Young brings a lot of filmmaking muscle to the film while trusting the performances to match his directorial intensity. It’s trust well-placed: Booth and Curry (the latter best known for comedy in his native Australia) are alternately terrifying and sad as a couple who extend their circle of abuse to the innocent victims they lure into their homes. It’s a tricky balancing act — another director might have made the film feel exploitative rather than raw — that Young pulls off with flair. Others have noticed, too: Young will soon be helming Extinction, a science fiction movie starring James McAvoy.
On a recent radio interview, Damien Chazelle talked about how the difference between La La Land and other musicals was that he choreographed the entire thing for the camera, rather than choreographing a dance number first and then trying to figure out how to shoot it. There’s a similar thing happening with Janicza Bravo’s feature debut, Lemon, only with comedy.
With most comedy movies, jokes sort of happen in front of the camera and the director tries his or her best to catch them. Lemon, by contrast, is that all-too-rare comedy movie that isn’t just filmed comedy. The shots are funny. The compositions are funny. The editing is funny. The whole thing radiates with craft in a way that goes far beyond the usual I-shot-some-funny-friends-goofing-around comedy. Janicza Bravo’s friends are plenty funny (her husband, Brett Gelman, who stars in Lemon, is one of the funniest), but Lemon isn’t dicking around. Which of course makes it sound serious, which is the opposite of funny, which is perhaps why so many comedies seem half-assed. But half-assing a joke doesn’t make it funnier, it’s usually the opposite. Which is why Bravo’s work isn’t serious, it’s refreshingly competent. And there are few things so welcome as a thoroughly competent comedy.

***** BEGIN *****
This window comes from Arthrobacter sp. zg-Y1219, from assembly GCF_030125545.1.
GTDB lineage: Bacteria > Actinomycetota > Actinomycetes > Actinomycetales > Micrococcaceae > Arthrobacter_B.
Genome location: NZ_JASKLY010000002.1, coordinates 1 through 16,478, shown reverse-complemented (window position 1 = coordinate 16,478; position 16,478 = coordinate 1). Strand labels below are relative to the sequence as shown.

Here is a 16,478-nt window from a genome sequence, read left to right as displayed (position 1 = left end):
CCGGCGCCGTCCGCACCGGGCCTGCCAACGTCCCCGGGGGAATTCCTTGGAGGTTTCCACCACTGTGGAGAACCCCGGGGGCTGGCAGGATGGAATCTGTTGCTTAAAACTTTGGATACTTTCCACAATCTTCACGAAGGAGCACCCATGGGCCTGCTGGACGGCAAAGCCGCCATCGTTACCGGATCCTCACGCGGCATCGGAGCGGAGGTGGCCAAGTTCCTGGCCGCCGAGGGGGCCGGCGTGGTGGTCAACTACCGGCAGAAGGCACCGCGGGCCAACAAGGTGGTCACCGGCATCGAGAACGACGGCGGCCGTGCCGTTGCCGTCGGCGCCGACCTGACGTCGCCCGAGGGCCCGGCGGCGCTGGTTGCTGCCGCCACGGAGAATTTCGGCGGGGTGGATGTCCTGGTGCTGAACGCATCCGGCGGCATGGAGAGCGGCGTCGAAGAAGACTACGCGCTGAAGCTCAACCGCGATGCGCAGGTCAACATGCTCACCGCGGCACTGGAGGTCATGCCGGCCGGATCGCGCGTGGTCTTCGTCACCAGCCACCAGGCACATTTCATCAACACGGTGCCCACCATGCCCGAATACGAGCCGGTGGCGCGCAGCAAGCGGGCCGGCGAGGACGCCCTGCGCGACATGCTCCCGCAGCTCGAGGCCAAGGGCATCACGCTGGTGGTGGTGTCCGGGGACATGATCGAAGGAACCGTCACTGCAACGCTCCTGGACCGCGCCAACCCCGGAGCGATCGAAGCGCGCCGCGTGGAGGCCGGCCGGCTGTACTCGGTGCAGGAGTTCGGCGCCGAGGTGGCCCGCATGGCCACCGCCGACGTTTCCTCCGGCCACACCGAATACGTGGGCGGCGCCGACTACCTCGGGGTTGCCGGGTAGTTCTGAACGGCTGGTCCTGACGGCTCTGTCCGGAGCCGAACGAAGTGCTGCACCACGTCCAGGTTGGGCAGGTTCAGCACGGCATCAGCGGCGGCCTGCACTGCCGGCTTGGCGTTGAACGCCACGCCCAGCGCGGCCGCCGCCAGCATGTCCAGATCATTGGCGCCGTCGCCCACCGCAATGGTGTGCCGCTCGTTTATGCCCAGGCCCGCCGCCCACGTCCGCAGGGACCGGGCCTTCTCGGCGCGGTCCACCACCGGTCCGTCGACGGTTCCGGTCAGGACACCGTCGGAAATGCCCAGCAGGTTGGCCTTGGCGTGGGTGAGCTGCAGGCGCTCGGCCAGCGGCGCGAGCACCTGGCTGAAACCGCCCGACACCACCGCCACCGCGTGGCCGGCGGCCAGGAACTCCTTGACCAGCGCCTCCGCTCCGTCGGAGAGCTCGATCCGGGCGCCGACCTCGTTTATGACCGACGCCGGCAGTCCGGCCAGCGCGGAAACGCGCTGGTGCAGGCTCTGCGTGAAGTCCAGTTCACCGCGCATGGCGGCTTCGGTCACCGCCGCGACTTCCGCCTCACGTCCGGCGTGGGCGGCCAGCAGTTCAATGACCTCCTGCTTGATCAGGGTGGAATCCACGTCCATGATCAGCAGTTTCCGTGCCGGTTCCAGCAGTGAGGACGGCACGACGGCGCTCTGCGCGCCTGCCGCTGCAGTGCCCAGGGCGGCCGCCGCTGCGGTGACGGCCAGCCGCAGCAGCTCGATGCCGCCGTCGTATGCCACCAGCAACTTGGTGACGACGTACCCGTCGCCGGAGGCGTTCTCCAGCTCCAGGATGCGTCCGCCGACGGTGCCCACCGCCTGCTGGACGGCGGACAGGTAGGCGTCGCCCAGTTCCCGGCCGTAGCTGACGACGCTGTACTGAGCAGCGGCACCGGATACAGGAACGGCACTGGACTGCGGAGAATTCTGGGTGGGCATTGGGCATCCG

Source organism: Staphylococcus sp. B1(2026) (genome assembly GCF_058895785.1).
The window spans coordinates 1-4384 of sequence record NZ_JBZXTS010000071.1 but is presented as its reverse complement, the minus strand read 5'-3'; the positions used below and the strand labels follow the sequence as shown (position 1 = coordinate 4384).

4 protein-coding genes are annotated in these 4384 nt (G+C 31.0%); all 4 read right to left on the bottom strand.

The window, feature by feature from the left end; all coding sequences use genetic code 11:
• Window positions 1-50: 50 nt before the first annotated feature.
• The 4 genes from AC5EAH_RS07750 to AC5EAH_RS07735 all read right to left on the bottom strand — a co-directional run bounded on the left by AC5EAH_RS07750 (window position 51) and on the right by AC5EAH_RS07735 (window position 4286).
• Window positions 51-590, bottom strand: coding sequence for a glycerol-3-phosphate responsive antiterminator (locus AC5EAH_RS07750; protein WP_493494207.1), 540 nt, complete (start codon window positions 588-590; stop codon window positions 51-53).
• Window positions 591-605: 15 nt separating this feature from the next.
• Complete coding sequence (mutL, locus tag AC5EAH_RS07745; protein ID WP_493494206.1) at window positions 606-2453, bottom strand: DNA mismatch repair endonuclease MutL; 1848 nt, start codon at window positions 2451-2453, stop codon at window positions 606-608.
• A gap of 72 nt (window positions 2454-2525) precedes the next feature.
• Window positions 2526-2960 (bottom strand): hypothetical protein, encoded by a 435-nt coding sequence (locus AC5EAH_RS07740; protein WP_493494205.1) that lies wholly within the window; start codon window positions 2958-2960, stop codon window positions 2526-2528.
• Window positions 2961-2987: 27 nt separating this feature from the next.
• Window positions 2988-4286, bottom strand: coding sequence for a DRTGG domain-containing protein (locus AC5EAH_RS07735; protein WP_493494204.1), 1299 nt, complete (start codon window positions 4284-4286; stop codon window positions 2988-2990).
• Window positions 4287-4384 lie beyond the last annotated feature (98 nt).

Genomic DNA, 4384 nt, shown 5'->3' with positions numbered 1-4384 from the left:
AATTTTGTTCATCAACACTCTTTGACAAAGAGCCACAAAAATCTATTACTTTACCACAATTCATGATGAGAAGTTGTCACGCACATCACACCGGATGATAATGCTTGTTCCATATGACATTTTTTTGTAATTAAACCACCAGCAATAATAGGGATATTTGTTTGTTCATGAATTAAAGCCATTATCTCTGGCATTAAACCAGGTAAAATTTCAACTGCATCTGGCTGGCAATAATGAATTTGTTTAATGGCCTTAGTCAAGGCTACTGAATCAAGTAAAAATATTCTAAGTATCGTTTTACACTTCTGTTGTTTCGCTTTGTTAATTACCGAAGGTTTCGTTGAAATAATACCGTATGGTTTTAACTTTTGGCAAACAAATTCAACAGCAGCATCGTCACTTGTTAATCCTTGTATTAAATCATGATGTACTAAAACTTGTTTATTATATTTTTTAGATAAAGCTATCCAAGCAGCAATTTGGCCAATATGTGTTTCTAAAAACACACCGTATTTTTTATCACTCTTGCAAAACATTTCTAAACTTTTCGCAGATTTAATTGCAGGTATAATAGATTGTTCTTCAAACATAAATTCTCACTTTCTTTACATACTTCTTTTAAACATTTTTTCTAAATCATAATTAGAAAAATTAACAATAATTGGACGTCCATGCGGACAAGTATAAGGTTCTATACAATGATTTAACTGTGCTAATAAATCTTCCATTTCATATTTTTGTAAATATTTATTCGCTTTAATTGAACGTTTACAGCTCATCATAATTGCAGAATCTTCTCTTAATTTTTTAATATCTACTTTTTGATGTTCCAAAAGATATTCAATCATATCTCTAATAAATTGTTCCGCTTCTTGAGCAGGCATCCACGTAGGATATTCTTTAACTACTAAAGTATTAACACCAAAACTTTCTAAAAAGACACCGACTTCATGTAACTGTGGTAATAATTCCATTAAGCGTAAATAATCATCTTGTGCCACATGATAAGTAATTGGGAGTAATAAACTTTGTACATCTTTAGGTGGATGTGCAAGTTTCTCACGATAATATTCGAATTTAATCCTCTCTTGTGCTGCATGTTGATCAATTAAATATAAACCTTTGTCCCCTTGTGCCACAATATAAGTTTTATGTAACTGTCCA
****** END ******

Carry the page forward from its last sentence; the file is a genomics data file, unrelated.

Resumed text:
Trey Edward Shults
For his microbudgeted first feature film, Trey Edward Shults didn’t have to travel far or cast a wide net when it came to casting. Shults shot Krisha in his family home using mostly family members as his stars. He didn’t have to look far for inspiration, either: For the story of an aging addict (beautifully played by Shults’ aunt Krisha Fairchild), Shults drew on his own family’s struggles with addiction. The result is a film that uses a stunning command of cinematic language to convey the discomfort and despair of a family gathering that goes terribly wrong. It’s a great movie.